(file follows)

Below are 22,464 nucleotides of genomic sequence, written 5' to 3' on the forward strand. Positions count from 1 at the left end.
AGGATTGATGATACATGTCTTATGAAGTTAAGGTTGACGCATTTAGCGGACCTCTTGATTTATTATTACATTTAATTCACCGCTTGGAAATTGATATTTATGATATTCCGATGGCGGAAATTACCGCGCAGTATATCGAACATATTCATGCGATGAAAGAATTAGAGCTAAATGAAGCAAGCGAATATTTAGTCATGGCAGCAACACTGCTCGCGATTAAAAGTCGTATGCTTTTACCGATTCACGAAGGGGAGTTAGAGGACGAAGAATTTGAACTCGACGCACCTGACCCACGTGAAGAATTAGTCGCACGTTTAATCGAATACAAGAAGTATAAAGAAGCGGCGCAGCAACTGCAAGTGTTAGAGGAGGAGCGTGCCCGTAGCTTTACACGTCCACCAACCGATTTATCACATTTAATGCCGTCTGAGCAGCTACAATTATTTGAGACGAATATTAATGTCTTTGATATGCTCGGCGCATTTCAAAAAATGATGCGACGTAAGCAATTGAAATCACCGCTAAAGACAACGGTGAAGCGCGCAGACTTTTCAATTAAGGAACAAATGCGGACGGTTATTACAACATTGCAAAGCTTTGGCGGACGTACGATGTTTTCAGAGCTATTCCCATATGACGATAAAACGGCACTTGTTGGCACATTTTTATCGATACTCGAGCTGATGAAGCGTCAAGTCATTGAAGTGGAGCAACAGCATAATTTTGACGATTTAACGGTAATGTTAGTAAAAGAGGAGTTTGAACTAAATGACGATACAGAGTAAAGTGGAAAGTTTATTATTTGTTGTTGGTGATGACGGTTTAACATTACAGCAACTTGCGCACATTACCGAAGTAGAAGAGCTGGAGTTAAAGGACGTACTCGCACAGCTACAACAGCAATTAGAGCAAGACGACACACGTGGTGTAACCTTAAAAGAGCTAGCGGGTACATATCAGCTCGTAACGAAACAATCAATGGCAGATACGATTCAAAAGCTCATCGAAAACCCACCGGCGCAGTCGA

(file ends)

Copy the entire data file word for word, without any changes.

Below are 22,464 nucleotides of genomic sequence, written 5' to 3' on the forward strand. Positions count from 1 at the left end.
AGGATTGATGATACATGTCTTATGAAGTTAAGGTTGACGCATTTAGCGGACCTCTTGATTTATTATTACATTTAATTCACCGCTTGGAAATTGATATTTATGATATTCCGATGGCGGAAATTACCGCGCAGTATATCGAACATATTCATGCGATGAAAGAATTAGAGCTAAATGAAGCAAGCGAATATTTAGTCATGGCAGCAACACTGCTCGCGATTAAAAGTCGTATGCTTTTACCGATTCACGAAGGGGAGTTAGAGGACGAAGAATTTGAACTCGACGCACCTGACCCACGTGAAGAATTAGTCGCACGTTTAATCGAATACAAGAAGTATAAAGAAGCGGCGCAGCAACTGCAAGTGTTAGAGGAGGAGCGTGCCCGTAGCTTTACACGTCCACCAACCGATTTATCACATTTAATGCCGTCTGAGCAGCTACAATTATTTGAGACGAATATTAATGTCTTTGATATGCTCGGCGCATTTCAAAAAATGATGCGACGTAAGCAATTGAAATCACCGCTAAAGACAACGGTGAAGCGCGCAGACTTTTCAATTAAGGAACAAATGCGGACGGTTATTACAACATTGCAAAGCTTTGGCGGACGTACGATGTTTTCAGAGCTATTCCCATATGACGATAAAACGGCACTTGTTGGCACATTTTTATCGATACTCGAGCTGATGAAGCGTCAAGTCATTGAAGTGGAGCAACAGCATAATTTTGACGATTTAACGGTAATGTTAGTAAAAGAGGAGTTTGAACTAAATGACGATACAGAGTAAAGTGGAAAGTTTATTATTTGTTGTTGGTGATGACGGTTTAACATTACAGCAACTTGCGCACATTACCGAAGTAGAAGAGCTGGAGTTAAAGGACGTACTCGCACAGCTACAACAGCAATTAGAGCAAGACGACACACGTGGTGTAACCTTAAAAGAGCTAGCGGGTACATATCAGCTCGTAACGAAACAATCAATGGCAGATACGATTCAAAAGCTCATCGAAAACCCACCGGCGCAGTCGA